On January 17, Secretary of the Pennsylvania Department of Banking and Securities, Robin L. Wiessmann, submitted a comment letter calling upon the OCC to give “more thoughtful deliberation about the intended and unintended consequences that will result from such an apparent departure from the OCC’s current policy and scope of supervision.” Specifically, Wiessman requested that the federal bank regulator address three concerns regarding: (i) the broad application and ambiguity of the term “fintech”; (ii) the need by the OCC to have an adequate regulatory scheme in place before approving charters; and (iii) the possible federal preemption of existing state consumer protection laws. The Secretary’s letter echoes many of the concerns raised in a recent comment letter submitted by the Conference of State Bank Supervisors (CSBS) “reiterating its opposition to the [OCC] proposal to issue a special charter for fintech companies.”
On January 17, the New York Department of Financial Services (NYDFS) Superintendent Maria T. Vullo submitted a comment letter in stern opposition to the OCC proposal to create a new FinTech charter, stating that the proposed regulatory scheme is not authorized by federal law and would create a number of problems, including a serious risk of regulatory confusion and uncertainty. New York’s top financial regulator is of the opinion that “the OCC should not use technological advances as an excuse to attempt to usurp state laws.” More specifically, NYDFS’ contends, among other things, that: (i) state regulators are better equipped to regulate cash-intensive nonbank financial service companies; (ii) a national charter is likely to stifle rather than encourage innovation; (iii) the proposal could permit companies to engage in regulatory arbitrage and avoid state consumer protection laws; and (iv) a national charter would encourage large “too big to fail” institutions, permitting a small number of technology-savvy firms to dominate different types of financial services.
An interview of Superintendent Vullo discussing this topic may be accessed here.
Pennsylvania’s Secretary of Banking and Securities, Robin L. Wiessmann, issued guidance to businesses engaged in money transmission to inform them of significant changes that will be required for their businesses as a result of amendments to the Money Transmission Business Licensing Law. Governor Tom Wolf signed the changes into law on November 3, 2016 (Act 129 of 2016) and the new law became effective on January 2, 2017.
On December 22, the Kentucky Department of Financial Institutions (the “Department”) issued a memorandum stating that master servicers and sub servicers are required to be licensed as mortgage loan companies under the Kentucky Mortgage Licensing and Regulation Act, unless they can document to the Department in writing that an exemption applies to them. The memorandum defines “master servicer” as “any entity or individual that owns the right to perform servicing of a mortgage loan. A master servicer typically reserves the legal right to either perform the servicing itself or to do so through a sub servicer.” The memorandum specifies that “[a] sub servicer does not own the right to perform mortgage servicing, but performs servicing on behalf of a master servicer, generally premised upon duties enumerated in a contract between the sub servicer and master servicer.” The licensing requirement is effective March 1, 2017.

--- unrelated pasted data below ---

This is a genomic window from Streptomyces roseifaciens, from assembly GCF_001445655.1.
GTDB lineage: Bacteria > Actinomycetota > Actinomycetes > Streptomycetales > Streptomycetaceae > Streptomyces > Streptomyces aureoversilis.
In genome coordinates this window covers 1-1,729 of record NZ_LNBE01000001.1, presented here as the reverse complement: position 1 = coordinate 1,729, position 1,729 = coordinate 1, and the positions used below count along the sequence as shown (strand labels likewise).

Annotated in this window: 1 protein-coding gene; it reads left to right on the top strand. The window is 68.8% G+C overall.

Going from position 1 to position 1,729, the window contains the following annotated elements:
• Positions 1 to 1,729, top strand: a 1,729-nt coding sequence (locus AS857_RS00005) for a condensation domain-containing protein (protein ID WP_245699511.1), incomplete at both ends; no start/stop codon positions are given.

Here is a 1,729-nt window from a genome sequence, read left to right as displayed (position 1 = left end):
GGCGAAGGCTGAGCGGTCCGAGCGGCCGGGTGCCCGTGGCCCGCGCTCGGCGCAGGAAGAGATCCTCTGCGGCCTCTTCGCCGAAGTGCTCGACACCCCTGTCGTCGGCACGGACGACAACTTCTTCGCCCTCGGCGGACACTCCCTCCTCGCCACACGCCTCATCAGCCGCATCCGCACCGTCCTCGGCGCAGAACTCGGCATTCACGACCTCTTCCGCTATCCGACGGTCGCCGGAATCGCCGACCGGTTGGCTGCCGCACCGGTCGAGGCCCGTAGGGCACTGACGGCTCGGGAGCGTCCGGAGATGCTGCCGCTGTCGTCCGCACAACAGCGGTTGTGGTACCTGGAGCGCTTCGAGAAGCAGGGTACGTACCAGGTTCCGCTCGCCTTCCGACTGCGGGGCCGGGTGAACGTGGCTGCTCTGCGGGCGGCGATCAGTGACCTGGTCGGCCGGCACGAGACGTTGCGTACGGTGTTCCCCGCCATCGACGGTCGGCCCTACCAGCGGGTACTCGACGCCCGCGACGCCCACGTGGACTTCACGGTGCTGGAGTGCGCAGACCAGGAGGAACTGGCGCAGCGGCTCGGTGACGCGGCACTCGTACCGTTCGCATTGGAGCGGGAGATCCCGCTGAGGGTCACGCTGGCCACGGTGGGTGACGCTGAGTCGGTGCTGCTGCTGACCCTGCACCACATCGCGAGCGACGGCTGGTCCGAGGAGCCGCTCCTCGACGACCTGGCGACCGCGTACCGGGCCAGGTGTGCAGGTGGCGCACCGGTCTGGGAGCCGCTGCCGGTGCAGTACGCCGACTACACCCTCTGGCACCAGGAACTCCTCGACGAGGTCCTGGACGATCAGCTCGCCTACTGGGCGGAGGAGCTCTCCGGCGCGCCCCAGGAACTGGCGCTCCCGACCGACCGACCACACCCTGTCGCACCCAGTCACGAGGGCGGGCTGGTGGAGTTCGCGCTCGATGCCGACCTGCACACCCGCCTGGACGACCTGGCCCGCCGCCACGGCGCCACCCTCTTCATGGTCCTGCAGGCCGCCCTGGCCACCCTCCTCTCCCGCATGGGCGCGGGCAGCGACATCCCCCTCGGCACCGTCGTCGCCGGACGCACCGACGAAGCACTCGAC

On December 28, 2016, the New York Department of Financial Services (DFS) issued a revised version (Revised Proposed Rule) of its cybersecurity rule for financial institutions issued on September 13, 2016 (Proposed Rule). The revision came after DFS received more than 150 comments in response to the Proposed Rule, as well as a hearing before New York State lawmakers. The Revised Proposed Rule retains the spirit of the original Proposed Rule, but offers covered entities somewhat more flexibility in implementing the requirements.
The Proposed Rule marked the next step in a period of increased focus on cybersecurity by the agency. Between May 2014 and April 2015, DFS issued three reports relating to cybersecurity in the financial and insurance industries. In November 2015, DFS issued a letter to federal financial services regulatory agencies, which alerted the federal regulators to DFS’s proposed regulatory framework and invited comment from the regulators.
In the September release, DFS explained that the Proposed Rule is a response to the “ever-growing threat posed to information and financial systems by nation-states, terrorist organizations, and independent criminal actors.” As originally written, the Proposed Rule covered financial institutions operating under a charter or license issued by DFS, and set cybersecurity program, policy, training, and reporting requirements that are more stringent than the current federal requirements. The Proposed Rule gave a January 1, 2017 effective date, with a 180-day transitional period. Taking into consideration these concerns, on December 19, 2016, the New York State Assembly’s Standing Committee on Banks held a public hearing regarding cybersecurity and the Proposed Rule. Among the chief concerns expressed at the hearing and in the comment letters was the cost of compliance, especially for smaller banks, and that the Proposed Rule’s “one-size-fits-all” requirements do not consider the varying operational structures, business models, and risk profiles of financial institutions. There was also concern that the Proposed Rule was too different from the current federal requirements.
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We will continue to monitor the DFS rulemaking process. If you have questions about the Revised Rule or other cybersecurity issues, visit our Privacy, Cyber Risk & Data Security practice for more information, or contact a BuckleySandler attorney with whom you have worked in the past.